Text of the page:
The centerpiece of the Turkish Draft Data Protection Act, which includes Article 41, is self-determination in regard to data. As a basic principle, according to Article 6, the processing of personal data requires the consent of the affected person. Also circulation to third parties is supposed to be tied to strict legal prerequisites.

Data Protection Council

Article 26 of the bill provides for the founding of a Committee for Protection of Personal Data, which will carry out the tasks assigned to it by the bill, as specified in Article 31. This committee is to be based on the German model of the Federal Data Protection Officer.

The committee is composed of seven members who are selected by the Council of Ministers for a term of six years. A special educational background in data protection is not necessary for eligibility. Article 27 of the Turkish Draft Data Protection Act only requires a university degree plus ten years of professional experience in research or in the practice of a profession.

Independence of the committee

The committee will perform its responsibilities in an independent manner. No board, department, agency or person may give the committee directions in order to influence its decisions. Judging by the preamble to the law, the committee is supposed to be patterned after the independent data protection institutions of the EU member states, through this type of autonomy.

Data transmission to foreign countries

Personal data may only be transferred to foreign countries in the following cases:

  1. The affected person has given his consent.
  2. A contract has been concluded between the affected person and the owner that transmits the data register, and the data transfer is necessary in order to continue pre-contractual relationships or to fulfill the contract.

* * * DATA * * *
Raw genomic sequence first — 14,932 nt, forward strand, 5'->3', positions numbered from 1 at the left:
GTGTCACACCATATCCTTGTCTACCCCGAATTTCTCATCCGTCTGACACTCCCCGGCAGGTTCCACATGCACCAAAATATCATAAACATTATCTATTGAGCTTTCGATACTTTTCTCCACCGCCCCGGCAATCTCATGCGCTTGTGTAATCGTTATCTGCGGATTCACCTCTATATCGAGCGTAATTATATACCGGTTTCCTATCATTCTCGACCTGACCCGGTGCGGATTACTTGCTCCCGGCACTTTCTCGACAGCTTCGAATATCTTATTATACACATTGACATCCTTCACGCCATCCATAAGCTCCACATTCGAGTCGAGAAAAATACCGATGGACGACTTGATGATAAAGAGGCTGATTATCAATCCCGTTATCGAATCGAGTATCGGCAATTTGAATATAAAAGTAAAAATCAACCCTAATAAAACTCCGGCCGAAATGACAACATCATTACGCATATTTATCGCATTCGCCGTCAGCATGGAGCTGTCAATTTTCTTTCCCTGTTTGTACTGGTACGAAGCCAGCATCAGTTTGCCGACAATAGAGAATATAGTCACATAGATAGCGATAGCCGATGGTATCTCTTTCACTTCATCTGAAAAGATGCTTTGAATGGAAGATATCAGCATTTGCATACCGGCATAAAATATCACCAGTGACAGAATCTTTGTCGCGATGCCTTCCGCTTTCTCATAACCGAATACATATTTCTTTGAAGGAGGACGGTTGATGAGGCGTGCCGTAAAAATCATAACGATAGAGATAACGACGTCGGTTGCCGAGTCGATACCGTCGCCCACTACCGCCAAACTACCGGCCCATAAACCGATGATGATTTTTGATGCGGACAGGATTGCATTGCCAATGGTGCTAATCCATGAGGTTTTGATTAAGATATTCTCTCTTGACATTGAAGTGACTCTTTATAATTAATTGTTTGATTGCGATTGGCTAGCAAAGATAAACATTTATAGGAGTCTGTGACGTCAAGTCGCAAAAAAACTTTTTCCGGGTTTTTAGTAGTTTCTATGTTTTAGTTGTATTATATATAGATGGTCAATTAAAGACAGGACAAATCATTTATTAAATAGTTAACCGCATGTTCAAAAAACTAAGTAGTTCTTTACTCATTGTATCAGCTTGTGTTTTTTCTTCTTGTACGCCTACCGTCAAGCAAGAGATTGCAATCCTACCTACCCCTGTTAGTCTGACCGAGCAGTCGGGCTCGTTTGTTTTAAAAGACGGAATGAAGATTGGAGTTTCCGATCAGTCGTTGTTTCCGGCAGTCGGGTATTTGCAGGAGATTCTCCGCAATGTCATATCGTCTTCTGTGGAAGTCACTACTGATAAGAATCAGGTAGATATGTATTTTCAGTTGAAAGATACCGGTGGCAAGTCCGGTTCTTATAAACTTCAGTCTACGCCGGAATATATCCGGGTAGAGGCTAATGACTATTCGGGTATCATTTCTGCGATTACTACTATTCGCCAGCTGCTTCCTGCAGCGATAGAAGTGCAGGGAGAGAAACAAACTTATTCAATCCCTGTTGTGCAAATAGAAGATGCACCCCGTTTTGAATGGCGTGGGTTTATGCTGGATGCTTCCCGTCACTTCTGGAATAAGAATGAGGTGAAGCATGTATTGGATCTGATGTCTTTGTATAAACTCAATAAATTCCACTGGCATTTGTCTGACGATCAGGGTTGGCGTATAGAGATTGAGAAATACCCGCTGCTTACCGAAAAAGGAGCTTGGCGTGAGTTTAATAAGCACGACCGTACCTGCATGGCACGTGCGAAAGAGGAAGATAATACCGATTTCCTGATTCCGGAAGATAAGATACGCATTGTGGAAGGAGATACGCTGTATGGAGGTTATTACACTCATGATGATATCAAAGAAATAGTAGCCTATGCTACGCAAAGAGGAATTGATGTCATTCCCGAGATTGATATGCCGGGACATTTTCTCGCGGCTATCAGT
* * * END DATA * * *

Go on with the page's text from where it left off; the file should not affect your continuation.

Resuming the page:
3. There is a particular public interest.
  4. Transmission of data to a third country is necessary or legally required in order to determine, exercise or protect a right.
  5. The data transfer is essential for protection of the life or physical integrity of the affected person.
  6. The data is transferred from a register that is accessible to the public and to everyone, provided that the prerequisites of the pertinent law are fulfilled.

Data exchange between Germany and Turkey

A possible exchange of data between Turkey and Germany is interesting particularly in the context of criminal proceedings.

Exchange of criminal conviction information between Germany and Turkey

Based on information provided by the [German] Federal Ministry of Justice to the Gießen Administrative Court on 8/8/1997, Turkey and the Federal Republic of German are already exchanging criminal conviction data on a regular basis.

Gießen Administrative Court (20/8/1997, Ref.: 10 E 11561/92): "This means that each country is informing the other regarding all (final) criminal judgments and subsequent measures that have been recorded in criminal records – in the [German] Federal Central Criminal Register."

Content of the criminal conviction information